Feedback from veteran agents regarding Royal Caribbean's just
announced policy of ending discounted prices for last minute bookings on 7
day or longer cruises can be summed up as supportive but skeptical.
“In the past we've had cruise line execs say, 'We're going to sail with cabins
unsold,' in order to maintain pricing integrity," explains one retailer. “The
main problem is that they don't have control over the competition."
The issue came up during Tuesday's Q1 earnings call when Felicia Hendrix of
Barclays asked RCCL execs, “On the price integrity side, I know it is early and
you are talking about this now, but do you have a sense if your competitors are
going to kind of join the party?"
Chairman & CEO Richard Fain's response indicated that as of now the party
is rather small. “I think we have said that this is the right policy for us
independent of anyone else and I think that is really the approach we took in
deciding. It was really important to strengthen our brand because in the long
run it is our brand that is going to drive our yield improvements.
“And so, no, I can't comment on anybody else. But I really would emphasize we
think this is going to help us out regardless of what anyone else does."
Other lines have talked of limiting last minute bookings, sailing with empty
cabins, etc., but in terms of a specific policy laid out in public such as
Royal Caribbean did this week, nothing has been done.
Several other retailers said the issue is more related to self control. For
instance when a competing cruise line drops its rates, and price conscious
consumers book them accordingly, will the Royal brands really leave port with a
fair amount of empty cabins?
Retailers say that based on history, the answer is no. One agent who called
Royal's move, “a step in the right direction," added that based on her
experience she doesn't believe the company will have the self-control to keep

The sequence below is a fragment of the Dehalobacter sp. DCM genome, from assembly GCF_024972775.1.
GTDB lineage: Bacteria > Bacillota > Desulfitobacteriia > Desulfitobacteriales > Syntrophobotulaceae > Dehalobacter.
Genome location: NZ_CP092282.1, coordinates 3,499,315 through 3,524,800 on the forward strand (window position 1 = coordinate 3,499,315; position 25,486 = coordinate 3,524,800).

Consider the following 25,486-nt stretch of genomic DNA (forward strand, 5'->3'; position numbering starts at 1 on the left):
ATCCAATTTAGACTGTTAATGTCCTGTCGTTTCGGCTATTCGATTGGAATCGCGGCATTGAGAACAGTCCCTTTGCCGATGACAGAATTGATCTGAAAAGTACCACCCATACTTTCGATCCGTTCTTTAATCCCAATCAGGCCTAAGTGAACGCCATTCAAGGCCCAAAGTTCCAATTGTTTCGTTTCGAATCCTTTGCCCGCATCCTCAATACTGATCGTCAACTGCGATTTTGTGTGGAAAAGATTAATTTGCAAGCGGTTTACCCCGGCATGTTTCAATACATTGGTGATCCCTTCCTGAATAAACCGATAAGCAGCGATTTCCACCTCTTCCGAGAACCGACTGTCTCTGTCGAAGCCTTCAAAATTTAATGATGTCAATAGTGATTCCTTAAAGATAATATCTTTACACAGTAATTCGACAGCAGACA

it as a long term policy. “The big problem is they have a formula, say 4 months
out a certain percentage of the ship is sold out, but sometimes these sailings
just don't work as planned. Norovirus comes up or something bad happens in
Europe. Often they wind up needing to fill up to 15% of the ship in the last 30
days, despite the best of intentions."
The end result when this happens is the big question. “They don't like a cabin
going out empty, because it hurts onboard revenue. The question is will they
stick to their word when this happens?"
A 3rd retailer concurred, saying that he hopes Royal's new policy
will work because it will help agent group business, but doesn't believe it
will actually do so, pointing to out of the blue promotions like Royal's April
15 Tax Day that had his clients who had booked cruises later in the year
cancelling and rebooking outside of the group in order to qualify for the
no-tax booking day: “They always seem to make exceptions to policies."
But what's different now is how Royal Caribbean brands have changed in recent
times. The agents are basing their comments on historical data, based on a time
when the Caribbean market was constantly growing. Of late, Royal is emphasizing
its newest tonnage outside of the North American market, most recently by
announcing that Ovation of
the Seas will open in China, before moving on to Australia.
This lack of growth for sourcing from North America could give Royal more
control over its pricing policies than in the past. There may not be as much
Royal Caribbean to book in the future for North American agents, but what there
is might be pricier.
More importantly, the days of Royal competing
head-to-head with CCL in the North American market are dwindling. Carnival has
a unique home port strategy and focuses on many source markets that Royal is
not emphasizing, such as the west coast. And Royal's 3 to 4 day cruises, where
there is much head-to-head competition, are not included in this new policy.
Indeed it was a west coast agent who told CruiseWeek that Royal's new
policy might work given the changing market conditions. “They're starting it carefully,"
he said. “Final payment on a 7 day cruise or longer is usually 75 days. What
they're doing is for 10, 20, 30 days out depending on the situation, so they're
In a sense timing is everything. As one east coast agent said, “I hope it works
and they expand on it. Currently, the policy often infuriates our customers who
book early. We have a client who has been on over 100 Celebrity Cruises and
came within a hair's breadth of never going on Celebrity again because
Celebrity tanked the rates by $700 a person on a Bermuda cruise about 4 weeks
before they were to depart."
To this agent, what Royal is doing will eliminate the most egregious offenses
for a 7 day or longer cruise, though price drops within final payment still have
the potential to be offensive to his clients that book early. “Royal is testing
the water and saying they're willing to sail with some staterooms empty," he
said. “It's a big step in bringing sensibility to the pricing model. But who
will blink 1st, the cruise line or the customer?"